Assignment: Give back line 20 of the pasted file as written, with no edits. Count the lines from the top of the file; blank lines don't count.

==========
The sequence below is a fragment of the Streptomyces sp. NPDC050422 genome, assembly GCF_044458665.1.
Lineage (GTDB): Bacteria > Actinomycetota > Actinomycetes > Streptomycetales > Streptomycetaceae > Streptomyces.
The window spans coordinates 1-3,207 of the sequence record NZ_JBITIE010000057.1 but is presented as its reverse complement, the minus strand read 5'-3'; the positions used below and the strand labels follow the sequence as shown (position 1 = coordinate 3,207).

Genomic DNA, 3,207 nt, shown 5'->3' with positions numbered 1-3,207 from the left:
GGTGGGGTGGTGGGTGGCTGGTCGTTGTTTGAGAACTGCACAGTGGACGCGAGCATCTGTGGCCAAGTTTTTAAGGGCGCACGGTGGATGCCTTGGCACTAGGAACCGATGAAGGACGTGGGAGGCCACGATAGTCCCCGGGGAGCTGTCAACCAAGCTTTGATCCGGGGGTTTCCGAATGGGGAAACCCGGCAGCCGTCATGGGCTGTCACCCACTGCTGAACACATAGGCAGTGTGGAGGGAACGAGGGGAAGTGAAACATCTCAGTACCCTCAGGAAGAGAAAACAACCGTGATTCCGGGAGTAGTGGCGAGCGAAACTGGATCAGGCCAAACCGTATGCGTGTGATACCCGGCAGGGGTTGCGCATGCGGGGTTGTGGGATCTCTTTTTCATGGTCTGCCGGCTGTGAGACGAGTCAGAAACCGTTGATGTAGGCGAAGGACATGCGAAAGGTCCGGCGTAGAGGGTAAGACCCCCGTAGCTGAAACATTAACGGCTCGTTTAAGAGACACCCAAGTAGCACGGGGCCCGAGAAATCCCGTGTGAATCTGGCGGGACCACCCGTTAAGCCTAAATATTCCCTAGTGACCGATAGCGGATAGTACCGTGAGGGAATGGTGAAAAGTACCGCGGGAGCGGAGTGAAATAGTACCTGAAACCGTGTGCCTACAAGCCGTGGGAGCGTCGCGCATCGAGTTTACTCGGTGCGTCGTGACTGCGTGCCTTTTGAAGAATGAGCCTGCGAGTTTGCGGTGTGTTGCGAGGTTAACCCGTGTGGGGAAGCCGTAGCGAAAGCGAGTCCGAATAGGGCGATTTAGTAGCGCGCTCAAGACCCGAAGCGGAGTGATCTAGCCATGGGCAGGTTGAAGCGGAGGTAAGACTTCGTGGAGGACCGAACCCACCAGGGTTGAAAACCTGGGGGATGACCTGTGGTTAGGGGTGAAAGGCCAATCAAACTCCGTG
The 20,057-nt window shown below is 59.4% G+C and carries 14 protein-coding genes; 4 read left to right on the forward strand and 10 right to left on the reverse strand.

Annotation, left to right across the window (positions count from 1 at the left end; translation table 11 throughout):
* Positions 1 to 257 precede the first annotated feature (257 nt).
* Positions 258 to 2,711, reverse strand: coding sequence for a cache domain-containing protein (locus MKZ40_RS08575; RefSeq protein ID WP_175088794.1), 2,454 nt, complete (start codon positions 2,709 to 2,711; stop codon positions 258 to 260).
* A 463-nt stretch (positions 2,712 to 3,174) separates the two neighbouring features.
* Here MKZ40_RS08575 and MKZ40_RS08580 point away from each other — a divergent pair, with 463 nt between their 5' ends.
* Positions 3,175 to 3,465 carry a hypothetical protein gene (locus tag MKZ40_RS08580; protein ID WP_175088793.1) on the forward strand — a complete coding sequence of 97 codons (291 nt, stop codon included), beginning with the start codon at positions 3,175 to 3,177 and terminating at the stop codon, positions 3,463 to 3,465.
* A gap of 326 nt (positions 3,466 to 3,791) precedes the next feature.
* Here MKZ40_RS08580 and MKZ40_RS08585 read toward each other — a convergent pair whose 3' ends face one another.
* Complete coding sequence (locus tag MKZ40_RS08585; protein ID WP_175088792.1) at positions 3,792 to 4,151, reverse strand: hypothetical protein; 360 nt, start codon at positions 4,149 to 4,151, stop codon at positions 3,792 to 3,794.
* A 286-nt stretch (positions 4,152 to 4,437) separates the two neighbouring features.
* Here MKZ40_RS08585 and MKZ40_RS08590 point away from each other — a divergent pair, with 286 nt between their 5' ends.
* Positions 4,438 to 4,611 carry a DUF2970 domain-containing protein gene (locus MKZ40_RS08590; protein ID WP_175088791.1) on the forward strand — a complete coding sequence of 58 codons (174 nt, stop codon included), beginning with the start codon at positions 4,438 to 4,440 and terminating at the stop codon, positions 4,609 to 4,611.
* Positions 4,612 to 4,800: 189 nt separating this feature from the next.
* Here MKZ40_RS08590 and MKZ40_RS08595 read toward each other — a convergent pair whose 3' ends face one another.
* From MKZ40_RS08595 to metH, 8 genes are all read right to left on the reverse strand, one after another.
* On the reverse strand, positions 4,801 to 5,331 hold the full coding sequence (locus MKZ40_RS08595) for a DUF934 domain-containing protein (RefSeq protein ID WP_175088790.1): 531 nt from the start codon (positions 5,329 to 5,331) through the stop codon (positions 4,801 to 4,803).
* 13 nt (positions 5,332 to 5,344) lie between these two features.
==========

* Here MKZ40_RS08590 and MKZ40_RS08595 read toward each other — a convergent pair whose 3' ends face one another.